Winter 2020 feeding Pollen Substitute

It is only February 5th and I’ve begun feeding protein/pollen substitute (Dadant AP23). I’ve never fed protein this early before, but the extremely mild winter to date has the bees reproducing in volume and they need protein.

I keep bees in Rappahannock County in northern Virginia at the edge of the Blue Ridge Mountains (zone 6b). I usually start protein in late February or early March. Once plants start producing pollen and the weather moderates I see no need to feed protein barring extended bad weather. This year I feel otherwise as I dread an extended March freeze.  I’m feeding using my penthouse configuration described in this Winterization post.

The feed hole makes placing paper cups filled with prepared feed easy.

Dadant AP23 pollen substitute
Dadant AP23 pollen substitute. Life requires protein and carbohydrates; pollen provides the protein while honey (nectar) provides the carbohydrates. Feeding protein jump starts the breeding season until natural pollen and moderate weather take over.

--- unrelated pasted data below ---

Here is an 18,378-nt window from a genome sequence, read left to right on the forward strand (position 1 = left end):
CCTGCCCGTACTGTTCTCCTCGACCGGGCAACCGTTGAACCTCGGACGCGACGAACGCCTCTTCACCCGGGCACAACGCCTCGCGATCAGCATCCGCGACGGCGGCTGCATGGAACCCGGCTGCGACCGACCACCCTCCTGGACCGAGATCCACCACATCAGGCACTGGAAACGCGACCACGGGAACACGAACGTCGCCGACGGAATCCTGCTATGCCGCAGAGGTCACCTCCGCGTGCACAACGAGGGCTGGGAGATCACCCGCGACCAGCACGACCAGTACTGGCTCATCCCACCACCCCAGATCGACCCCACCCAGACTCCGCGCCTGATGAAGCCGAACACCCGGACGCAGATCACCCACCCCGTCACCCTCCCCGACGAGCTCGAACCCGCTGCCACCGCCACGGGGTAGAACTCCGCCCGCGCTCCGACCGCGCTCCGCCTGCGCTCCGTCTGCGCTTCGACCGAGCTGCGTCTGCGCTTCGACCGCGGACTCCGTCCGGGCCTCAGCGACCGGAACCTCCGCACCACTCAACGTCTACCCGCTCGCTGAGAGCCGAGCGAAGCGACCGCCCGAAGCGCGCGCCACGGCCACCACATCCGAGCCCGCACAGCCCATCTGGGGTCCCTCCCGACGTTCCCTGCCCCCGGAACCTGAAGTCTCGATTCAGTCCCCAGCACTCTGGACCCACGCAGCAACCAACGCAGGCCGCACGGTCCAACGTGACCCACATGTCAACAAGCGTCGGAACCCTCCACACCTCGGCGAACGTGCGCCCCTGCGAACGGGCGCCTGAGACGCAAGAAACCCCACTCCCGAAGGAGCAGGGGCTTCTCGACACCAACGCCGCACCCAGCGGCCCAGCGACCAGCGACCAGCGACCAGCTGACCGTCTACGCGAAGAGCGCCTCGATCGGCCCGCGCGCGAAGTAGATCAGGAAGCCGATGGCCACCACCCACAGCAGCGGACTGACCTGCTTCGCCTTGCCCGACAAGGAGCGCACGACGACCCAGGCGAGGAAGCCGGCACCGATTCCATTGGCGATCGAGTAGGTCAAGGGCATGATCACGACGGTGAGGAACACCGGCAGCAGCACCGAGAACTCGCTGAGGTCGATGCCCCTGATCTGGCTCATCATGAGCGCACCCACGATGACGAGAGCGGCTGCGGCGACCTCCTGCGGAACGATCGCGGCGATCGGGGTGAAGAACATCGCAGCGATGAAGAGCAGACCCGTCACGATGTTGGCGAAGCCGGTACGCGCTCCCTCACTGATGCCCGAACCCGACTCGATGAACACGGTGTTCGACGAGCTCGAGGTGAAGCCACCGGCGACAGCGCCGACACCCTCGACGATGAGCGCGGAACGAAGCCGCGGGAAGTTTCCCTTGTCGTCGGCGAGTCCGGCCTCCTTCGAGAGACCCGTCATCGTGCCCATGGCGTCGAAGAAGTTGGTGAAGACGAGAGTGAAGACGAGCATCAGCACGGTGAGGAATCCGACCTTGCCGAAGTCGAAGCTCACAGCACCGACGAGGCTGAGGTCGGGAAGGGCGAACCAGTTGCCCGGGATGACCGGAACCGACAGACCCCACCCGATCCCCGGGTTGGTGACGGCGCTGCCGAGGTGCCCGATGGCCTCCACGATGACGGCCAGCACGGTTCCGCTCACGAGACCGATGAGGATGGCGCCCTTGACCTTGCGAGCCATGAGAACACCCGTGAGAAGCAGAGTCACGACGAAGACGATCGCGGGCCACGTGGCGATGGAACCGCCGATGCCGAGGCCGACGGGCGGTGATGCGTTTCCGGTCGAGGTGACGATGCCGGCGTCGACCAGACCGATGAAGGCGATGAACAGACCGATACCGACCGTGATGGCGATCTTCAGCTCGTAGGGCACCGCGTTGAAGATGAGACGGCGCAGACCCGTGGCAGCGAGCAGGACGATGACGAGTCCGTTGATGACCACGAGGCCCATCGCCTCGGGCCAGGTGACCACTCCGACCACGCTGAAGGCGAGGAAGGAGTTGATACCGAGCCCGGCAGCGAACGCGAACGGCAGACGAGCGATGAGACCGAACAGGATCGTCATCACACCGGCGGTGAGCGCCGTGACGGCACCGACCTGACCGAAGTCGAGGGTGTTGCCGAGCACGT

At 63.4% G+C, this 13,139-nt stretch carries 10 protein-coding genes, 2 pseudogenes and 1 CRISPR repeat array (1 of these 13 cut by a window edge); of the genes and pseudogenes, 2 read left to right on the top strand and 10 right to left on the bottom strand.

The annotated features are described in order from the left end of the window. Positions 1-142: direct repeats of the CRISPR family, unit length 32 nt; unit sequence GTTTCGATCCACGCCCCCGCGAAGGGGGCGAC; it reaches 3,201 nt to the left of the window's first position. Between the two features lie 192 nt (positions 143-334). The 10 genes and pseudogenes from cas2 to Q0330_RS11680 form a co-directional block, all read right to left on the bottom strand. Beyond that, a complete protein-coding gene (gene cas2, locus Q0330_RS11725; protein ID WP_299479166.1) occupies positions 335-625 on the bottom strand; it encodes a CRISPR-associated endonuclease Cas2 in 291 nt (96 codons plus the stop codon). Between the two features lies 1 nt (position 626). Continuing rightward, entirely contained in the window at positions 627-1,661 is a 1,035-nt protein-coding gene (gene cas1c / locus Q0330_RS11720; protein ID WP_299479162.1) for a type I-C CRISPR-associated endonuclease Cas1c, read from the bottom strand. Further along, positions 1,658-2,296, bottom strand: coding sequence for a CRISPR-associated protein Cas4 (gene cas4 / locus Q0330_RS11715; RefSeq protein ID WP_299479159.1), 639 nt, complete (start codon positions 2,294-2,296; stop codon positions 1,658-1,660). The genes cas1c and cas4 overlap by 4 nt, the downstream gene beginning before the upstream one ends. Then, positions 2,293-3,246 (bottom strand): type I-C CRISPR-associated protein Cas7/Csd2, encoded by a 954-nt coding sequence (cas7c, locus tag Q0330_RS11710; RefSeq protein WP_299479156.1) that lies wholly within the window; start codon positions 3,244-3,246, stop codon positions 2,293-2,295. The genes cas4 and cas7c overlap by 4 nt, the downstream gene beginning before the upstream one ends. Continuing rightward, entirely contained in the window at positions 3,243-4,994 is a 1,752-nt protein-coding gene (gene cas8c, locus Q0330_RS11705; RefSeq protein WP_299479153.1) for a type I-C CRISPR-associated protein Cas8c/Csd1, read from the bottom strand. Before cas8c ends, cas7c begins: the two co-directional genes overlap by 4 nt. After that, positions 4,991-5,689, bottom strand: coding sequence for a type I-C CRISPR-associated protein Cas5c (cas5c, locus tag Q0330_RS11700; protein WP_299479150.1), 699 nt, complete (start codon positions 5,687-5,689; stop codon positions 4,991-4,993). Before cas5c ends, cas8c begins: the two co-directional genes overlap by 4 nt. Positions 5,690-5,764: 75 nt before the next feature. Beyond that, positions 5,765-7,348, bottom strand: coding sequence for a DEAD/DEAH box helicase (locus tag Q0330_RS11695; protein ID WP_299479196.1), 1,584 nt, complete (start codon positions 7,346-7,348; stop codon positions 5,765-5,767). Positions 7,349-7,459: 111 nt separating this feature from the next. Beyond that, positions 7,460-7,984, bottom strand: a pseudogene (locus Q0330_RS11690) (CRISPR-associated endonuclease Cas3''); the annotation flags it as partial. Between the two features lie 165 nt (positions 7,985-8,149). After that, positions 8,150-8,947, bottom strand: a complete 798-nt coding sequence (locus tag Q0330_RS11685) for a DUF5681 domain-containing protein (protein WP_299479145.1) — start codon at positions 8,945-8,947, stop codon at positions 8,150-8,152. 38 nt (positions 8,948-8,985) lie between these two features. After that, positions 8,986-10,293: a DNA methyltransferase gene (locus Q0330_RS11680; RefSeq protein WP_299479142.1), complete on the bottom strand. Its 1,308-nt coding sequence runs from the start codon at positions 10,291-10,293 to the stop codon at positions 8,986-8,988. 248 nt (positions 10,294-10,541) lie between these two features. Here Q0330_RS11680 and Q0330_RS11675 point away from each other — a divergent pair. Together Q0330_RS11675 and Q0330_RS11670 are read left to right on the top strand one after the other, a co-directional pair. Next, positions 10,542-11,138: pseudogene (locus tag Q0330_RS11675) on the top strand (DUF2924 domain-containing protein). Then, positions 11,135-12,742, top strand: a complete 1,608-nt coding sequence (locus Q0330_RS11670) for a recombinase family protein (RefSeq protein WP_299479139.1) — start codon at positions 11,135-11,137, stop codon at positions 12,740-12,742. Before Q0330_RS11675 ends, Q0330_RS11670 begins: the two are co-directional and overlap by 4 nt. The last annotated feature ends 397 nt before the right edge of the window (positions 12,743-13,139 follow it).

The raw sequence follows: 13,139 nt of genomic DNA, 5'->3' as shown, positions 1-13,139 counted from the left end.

Preparing the protein feed
The pot on the right contains the pollen substitute mixed 1:1 with sugar. Mix about 1 pint of corn syrup for 2 quarts of dry mix. Using 1:1 sugar syrup instead of corn syrup works, but the result will become rock hard. The small paper cups hold about 3 weight-ounces of prepared feed. The insulated cups hold solid sugar blocks that bees can “chew”.
Bees eating sugar blocks within insulated penthouse
Looking into the top “penthouse” hive body insulated with shredded paper for winter. In the center are bees feeding on solid sugar blocks.
Bees eating sugar blocks (February 5, 2020)
Close-up of bees feeding on solid sugar blocks.
Protein feed added to feed hole
Paper cup filled with protein feed added to feed hole.

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